Seanad Election 2016 – Labour Panel counts: Updates and Perspectives

Adrian Kavanagh, 26th April 2016 (This post will be (hopefully) updated, as and when counts proceed over the rest of the day.)

Counting for the 2016 Seanad elections commenced on 25th April 2016 with the counting of votes for the 5-seat Cultural and Educational Panel. The second of the panels to be counted would be the 11-seat Agricultural Panel, with counting for this panel to commence at 9.30 on Tuesday 26th April. Once counting for this panel is concluded, then counting for the next of the vocational panel contests – the Labour panel – is scheduled to commence soon after.

Labour Panel (11 seats – at least 4 “Inside”/at least 4 “Outside”)

The First Count for this panel was announced on the evening of 26th April 2016 and details for this and subsequent counts may be viewed here. The main trends evident in this count included the following:

In the 2011 election, Fine Gael won 5 seats on this panel, while Fianna Fail won three seats, Labour won two seats and Sinn Fein won one. Labour are already certain to lose one of their two seats, as only one Labour Party candidate is contesting this panel in 2016.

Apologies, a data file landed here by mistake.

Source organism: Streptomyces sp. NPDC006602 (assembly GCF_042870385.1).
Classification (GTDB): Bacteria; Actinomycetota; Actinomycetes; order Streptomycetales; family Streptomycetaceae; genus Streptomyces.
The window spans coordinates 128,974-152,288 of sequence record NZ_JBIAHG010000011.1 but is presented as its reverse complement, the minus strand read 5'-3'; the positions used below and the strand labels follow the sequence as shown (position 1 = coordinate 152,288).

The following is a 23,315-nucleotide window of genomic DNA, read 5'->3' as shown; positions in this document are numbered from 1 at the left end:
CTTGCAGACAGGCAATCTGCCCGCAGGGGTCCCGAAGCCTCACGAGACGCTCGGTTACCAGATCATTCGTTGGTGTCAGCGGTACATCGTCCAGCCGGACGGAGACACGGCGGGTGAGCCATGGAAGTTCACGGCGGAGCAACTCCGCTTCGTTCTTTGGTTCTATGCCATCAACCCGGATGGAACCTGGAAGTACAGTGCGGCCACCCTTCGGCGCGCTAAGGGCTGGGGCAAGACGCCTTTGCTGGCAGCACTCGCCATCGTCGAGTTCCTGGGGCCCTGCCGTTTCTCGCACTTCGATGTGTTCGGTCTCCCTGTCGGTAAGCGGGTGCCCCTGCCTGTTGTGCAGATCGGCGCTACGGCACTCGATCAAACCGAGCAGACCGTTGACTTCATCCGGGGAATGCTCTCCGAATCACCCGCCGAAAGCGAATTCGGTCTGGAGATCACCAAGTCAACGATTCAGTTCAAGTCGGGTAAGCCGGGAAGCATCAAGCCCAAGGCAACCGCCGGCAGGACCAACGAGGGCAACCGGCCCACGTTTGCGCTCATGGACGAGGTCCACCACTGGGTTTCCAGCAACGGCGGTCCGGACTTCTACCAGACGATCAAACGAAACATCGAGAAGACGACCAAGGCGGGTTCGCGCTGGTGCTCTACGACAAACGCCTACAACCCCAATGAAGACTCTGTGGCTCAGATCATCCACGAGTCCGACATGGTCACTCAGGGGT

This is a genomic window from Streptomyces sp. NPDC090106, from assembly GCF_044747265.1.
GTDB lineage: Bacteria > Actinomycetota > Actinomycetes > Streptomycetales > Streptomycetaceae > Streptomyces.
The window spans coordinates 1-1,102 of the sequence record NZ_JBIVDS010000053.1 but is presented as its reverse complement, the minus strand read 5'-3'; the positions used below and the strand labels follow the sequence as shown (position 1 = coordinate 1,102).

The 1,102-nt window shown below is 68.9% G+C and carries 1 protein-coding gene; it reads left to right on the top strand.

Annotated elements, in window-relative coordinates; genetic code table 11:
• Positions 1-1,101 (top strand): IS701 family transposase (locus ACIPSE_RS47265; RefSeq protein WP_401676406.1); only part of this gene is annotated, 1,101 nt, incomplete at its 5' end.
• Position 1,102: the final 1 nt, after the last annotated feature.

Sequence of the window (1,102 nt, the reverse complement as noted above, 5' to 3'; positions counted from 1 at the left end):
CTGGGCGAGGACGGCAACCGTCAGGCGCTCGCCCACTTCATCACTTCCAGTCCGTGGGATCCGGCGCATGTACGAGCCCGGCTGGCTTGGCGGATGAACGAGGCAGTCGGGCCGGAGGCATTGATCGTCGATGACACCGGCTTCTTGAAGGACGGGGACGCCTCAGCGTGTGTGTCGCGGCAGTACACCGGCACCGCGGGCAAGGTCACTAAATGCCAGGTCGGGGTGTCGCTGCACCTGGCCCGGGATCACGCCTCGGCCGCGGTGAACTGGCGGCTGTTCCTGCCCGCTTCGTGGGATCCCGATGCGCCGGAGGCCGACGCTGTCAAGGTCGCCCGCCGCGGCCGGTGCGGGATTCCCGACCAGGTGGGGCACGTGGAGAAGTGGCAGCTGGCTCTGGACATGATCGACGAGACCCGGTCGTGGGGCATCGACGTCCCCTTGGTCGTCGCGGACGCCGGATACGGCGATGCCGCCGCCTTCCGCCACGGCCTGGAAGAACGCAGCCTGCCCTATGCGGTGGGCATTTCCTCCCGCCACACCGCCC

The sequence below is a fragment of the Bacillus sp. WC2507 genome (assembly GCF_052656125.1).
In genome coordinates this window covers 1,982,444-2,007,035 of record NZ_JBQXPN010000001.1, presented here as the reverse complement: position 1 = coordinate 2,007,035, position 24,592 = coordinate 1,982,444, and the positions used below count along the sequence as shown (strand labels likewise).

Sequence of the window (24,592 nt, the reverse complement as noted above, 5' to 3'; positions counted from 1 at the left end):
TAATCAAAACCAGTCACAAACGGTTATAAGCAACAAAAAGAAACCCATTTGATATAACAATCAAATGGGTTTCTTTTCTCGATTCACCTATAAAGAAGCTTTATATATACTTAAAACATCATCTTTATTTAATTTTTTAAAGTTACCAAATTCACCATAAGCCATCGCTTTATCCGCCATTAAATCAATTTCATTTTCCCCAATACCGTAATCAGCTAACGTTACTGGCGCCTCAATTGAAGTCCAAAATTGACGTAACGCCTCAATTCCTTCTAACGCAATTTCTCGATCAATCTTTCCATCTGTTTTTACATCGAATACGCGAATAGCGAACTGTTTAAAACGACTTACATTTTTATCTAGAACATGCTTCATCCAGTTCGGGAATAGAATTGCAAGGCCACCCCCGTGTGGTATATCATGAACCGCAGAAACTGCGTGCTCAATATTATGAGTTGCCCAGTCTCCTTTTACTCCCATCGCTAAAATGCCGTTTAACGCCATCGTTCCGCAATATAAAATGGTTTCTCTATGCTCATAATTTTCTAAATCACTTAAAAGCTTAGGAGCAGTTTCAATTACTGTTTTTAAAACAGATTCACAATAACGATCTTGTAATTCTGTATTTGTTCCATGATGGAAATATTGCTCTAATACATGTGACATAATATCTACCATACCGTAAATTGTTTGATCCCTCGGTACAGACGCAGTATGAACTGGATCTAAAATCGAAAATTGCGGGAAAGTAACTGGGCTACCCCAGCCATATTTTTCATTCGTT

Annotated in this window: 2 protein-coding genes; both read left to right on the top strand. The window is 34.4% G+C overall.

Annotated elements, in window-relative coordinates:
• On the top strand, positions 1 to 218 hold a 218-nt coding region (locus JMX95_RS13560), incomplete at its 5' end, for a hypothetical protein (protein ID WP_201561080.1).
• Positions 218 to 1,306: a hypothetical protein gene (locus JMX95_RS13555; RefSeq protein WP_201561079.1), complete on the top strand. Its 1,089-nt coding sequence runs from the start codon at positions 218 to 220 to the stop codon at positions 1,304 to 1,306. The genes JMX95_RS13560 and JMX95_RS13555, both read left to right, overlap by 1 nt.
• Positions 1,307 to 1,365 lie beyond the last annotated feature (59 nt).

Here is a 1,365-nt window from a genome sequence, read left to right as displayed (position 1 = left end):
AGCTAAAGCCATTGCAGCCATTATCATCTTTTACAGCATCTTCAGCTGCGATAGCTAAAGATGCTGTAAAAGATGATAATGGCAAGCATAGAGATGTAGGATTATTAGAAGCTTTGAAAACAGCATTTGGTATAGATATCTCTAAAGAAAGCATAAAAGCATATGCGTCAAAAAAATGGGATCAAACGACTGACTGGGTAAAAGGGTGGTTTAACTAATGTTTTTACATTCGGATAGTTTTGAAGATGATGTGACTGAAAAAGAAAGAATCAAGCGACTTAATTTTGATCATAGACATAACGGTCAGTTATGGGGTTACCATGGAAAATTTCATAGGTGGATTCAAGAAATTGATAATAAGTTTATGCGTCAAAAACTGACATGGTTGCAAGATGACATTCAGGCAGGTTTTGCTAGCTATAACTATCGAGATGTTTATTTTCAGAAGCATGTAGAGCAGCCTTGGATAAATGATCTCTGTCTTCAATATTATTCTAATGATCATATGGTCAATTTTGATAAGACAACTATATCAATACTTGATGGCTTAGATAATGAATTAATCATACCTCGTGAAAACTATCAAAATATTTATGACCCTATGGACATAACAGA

22 candidates are contesting this panel (see here for more details on these candidates) – including 11 on the “Outside” panel and 11 on the “Inside”. This is one of the two largest vocational panels, along with the Agricultural panel. As a result of this, the quota for this panel will be notably smaller than was the case for the 5-seat Cultural and Educational Panel (which was 187.167 votes, or 16.6% of the first preference votes). The quota for this panel is likely to be 93.583 votes (or 8.3% of the first preference votes). Based on the earlier analysis of the number of Dail, Council and (outgoing) Senator votes controlled by the different parties and groupings, both Fianna Fail and Fine Gael will expect to win 3 seats here while Sinn Fein will be expecting to win 2 seats. Based on the stronger than normal support levels for independent candidates in a Seanad contest evident in yesterday’s election, there would be expectations that one or two Independents could win seats on this panel. While only one independent candidate is contesting the Agricultural Panel, there are four independents are contesting this panel. The only “smaller” party/grouping to contest this panel are the Anti-Austerity Alliance-People Before Profit, although the AAA-PBP do control a significant number of Dail/Council votes, amounting to roughly one third of a quota – this does, of course, suggest that Cian Prendiville will need to win votes from other parties/groups in order to be successful in this contest.  This panel and the Agricultural panel both amount to the best chance that the Labour Party has of winning seats in these Seanad elections, but Ged Nash will need to be able to attract vote transfers from outside his own party to ensure that he is elected – the number of Council, Dail and (outgoing) Seanad votes controlled by Labour amounts to just 0.7 quotas on this panel.